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Mainstream, Vol XLVII, No 8, February 7, 2009

No Dirge for George W. Bush

Wednesday 11 February 2009, by B N Arora


By the time this small piece happens to see the light, George W. Bush would have moved to his multi-million dwelling after laying down office. When an eminent person or a person holding high office/position retires or demits office, we normally eulogise him. This writer, however, acknowledges a sense of guilt in painting Bush in a rather bad light.

Few tears would have been shed when the great George W. Bush (hereafter referred to as Bush Jr) laid down office as he was considered the most hated President of the USA. Of course, only a few Presidents of the US have done real honour to their country but George Jr would be reckoned as the worst of all, even overdoing what his father did during his presidency. Undoubtedly, Bush Jr will be remembered for a very very long time for the unwholesome and dirty deeds done by him or deemed to have been done by him during the eight years he was President.

To start with, his election as the President was highly controversial. Eliot Weinberger, writing in The Nation and the World of January 16, 2004, said George Bush

is the first unelected President of the US installed by a Right-wing Supreme Court in a kind of judicial coup d’etat and that he is the first to subvert one of the pillars of American democracy, the separation of the church and the state.

Similarly, Prof Aijaz Ahmad, commenting about the manner of his election, wrote:

He was elevated to Presidency by a judicial decision of dubious merit, combined with widely suspected disenfranchisement of a considerable section of the Black electorate in the State of Florida which happened to be run by his brother, Jeb. (Iraq, Afghanistan and the Imperialism of Our
Time, Leftword, 2004, p. 262)

THE record of Bush Jr as the US President, both in the domestic field as well as in relation to his foreign policy, is rather ignominious. Take first the domestic front: his policies impoverished a very large segment of the population, and curtailed human rights of the people. Like in the Reagan era, his Administration openly devoted to helping the rich and ignoring the poor. But more than Reagan ‘whose policies tended to benefit the rich in general’, most of Bush’s legislations specifically enriched those in his lifelong inner circle from the oil, mining, logging, construction, and pharmaceutical industries. Writing in The Hindu of October 2, 2008, Joseph Stiglitz said that

the Bush Administration has lost the confidence of the American people, and so has the Wall Street. Those who created the problem (the meltdown) are now the doctors offering the prescriptions. Less than six months ago, we were told that the economy was on the mend. Now we are told the patient needs a massive transfusion, but everyone can see the patient is suffering from internal bleeding.

Even prior to the Wall Street’s collapse, in official reckoning, the US economy lost 760,000 jobs in just nine months during 2008. In all well over nine million Americans are out of work. These figures do not reflect the job losses wrought by the meltdown.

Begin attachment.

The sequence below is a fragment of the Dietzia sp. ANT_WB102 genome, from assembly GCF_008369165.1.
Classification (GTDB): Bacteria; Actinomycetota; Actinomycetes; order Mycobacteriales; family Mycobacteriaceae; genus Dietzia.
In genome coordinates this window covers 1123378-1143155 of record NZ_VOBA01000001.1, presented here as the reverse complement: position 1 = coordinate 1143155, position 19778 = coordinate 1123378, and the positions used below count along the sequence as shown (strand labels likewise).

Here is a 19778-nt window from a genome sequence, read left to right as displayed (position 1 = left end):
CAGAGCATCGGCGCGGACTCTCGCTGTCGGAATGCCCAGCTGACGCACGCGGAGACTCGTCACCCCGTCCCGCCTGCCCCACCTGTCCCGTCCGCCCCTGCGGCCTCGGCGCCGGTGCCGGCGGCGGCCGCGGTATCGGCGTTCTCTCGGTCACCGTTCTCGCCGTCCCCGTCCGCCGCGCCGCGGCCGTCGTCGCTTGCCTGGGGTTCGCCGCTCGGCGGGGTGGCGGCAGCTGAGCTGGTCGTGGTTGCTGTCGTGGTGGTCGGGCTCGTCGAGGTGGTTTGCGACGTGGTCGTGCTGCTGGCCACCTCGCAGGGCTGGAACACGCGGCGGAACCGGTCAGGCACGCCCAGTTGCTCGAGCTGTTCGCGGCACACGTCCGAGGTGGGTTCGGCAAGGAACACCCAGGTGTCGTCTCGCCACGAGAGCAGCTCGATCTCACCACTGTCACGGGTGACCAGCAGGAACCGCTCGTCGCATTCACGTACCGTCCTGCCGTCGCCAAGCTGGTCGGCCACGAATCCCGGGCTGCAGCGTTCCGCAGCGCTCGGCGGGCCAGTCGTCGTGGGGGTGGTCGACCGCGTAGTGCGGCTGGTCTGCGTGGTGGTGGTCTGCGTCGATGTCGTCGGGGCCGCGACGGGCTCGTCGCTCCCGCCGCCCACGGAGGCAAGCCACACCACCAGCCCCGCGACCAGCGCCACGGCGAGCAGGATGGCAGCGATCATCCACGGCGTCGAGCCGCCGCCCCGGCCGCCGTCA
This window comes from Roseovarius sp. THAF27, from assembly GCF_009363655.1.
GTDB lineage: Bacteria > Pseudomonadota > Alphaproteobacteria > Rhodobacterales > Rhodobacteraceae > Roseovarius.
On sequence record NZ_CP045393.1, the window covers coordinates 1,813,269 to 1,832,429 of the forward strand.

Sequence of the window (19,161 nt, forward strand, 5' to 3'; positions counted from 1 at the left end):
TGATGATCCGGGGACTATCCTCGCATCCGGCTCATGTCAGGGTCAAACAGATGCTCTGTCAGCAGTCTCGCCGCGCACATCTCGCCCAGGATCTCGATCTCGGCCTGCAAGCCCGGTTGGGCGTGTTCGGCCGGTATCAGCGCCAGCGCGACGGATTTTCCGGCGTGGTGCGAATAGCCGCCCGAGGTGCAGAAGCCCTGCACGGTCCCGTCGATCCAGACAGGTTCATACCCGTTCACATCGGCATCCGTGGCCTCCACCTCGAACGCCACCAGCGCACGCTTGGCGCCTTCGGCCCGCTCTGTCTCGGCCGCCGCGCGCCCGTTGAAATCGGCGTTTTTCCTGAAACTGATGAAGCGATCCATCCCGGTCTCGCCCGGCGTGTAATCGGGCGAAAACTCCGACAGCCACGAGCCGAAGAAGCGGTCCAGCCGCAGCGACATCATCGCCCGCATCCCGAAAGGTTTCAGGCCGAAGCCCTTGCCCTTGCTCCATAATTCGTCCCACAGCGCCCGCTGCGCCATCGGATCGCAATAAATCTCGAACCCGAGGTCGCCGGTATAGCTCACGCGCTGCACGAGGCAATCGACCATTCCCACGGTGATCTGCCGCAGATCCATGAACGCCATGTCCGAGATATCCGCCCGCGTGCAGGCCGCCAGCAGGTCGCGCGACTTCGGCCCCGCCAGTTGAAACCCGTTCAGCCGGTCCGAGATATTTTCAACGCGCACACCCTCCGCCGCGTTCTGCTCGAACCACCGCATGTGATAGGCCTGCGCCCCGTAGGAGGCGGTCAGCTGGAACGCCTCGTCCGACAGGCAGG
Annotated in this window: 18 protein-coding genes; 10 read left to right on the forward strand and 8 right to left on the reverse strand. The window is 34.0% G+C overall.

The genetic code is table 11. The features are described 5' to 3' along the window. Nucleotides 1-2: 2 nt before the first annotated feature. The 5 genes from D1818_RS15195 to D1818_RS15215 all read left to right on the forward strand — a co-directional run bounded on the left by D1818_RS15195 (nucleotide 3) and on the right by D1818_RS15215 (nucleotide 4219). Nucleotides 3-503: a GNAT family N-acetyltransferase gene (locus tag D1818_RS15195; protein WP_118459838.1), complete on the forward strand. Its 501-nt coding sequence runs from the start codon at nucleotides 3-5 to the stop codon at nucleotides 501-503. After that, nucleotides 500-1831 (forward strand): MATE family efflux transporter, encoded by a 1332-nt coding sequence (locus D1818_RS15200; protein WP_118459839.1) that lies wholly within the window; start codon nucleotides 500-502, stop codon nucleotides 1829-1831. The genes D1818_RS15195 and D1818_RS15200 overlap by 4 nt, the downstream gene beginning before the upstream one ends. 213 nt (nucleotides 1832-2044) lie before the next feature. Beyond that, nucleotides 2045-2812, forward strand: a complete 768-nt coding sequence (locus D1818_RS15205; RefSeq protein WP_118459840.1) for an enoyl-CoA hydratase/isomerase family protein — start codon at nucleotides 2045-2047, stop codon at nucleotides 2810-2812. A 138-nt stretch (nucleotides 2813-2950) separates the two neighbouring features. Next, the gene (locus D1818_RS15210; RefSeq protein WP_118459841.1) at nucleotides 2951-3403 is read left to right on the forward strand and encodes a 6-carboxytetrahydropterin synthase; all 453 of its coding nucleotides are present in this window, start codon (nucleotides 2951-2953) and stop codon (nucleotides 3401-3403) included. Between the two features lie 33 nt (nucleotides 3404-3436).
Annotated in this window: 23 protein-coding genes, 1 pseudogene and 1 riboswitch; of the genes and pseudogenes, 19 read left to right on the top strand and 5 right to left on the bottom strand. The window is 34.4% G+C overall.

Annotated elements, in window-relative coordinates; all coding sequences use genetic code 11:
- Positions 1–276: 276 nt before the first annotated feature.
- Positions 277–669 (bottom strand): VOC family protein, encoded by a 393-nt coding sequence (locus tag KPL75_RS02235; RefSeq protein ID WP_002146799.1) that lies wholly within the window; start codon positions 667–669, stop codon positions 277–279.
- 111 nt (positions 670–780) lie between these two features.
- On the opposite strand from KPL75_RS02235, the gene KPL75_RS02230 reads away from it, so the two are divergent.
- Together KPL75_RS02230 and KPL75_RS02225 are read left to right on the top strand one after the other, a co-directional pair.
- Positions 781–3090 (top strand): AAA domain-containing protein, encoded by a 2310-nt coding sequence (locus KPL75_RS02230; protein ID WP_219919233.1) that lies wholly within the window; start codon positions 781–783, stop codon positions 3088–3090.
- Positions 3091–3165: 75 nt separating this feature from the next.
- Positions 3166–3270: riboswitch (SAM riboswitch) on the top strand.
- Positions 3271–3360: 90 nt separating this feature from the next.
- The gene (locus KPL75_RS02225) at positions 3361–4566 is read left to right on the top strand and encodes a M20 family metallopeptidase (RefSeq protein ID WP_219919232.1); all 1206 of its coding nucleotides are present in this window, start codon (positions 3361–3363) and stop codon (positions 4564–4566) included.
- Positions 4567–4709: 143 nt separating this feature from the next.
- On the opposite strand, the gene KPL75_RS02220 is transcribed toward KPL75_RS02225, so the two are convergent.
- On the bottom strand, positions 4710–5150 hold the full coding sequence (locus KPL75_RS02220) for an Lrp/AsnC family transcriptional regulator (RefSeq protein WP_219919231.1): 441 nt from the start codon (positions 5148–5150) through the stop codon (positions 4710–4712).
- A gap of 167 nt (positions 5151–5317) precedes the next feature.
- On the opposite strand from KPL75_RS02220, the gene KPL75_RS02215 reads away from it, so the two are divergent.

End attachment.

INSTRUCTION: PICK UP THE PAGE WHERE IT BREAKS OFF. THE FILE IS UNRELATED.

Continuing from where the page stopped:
What is truly shocking is that the majority of American workers, about 60 per cent, earn less than $ 14 an hour. The findings of the Community Childhood Hunger Identification Project, using carefully designed and meticulously tested approach, which have been accepted in both government and public health circles, revealed 5.5 million hungry children under the age of 12 and another six million children who were at risk of hunger.

While 45 million Americans lack health care coverage, the Bush Jr Administration went on spending $ 10 million a month in Iraq. (The Nation and the World, December 1, 2008)

One of the most despicable aspects of Bush Jr’s time is that the overarching Patriot Act gives the government power to arrest suspects and detain them almost indefinitely, deport them, hold them in solitary confinement, open their mail, tap their phones, monitor their e-mail and search their homes without a warrant. The Independent (London) reported on February 28, 2003 that since September 11, up to 2000 people had been detained in the US without trial or charge or legal rights.

Coming to foreign affairs, we find that in the very first year of his assuming office, he betrayed tendencies of aggrandisement and war-making. Responding to the terrorist attacks of September 11, 2001, Bush Jr said that the attack amounted to “an act of war”, against the norms of international law, as pointed out by Jordan Paust, Law Foundation Professor at the University of Houston. Then, in his fateful speech of September 20, 2001 he described his “war on terror” as a “task that never ends”. In his televised address to the joint session of the US Congress a few days after the hijackers’ attack, Bush Jr claimed on September 20, 2001 that there were tens of thousands of terrorists lurking in some sixty countries and the US was going to wage a global, permanent war to weed them out from every nook and corner of the earth. Thus the response of the Bush Administration was that of a bullying stock rather than a wronged nation.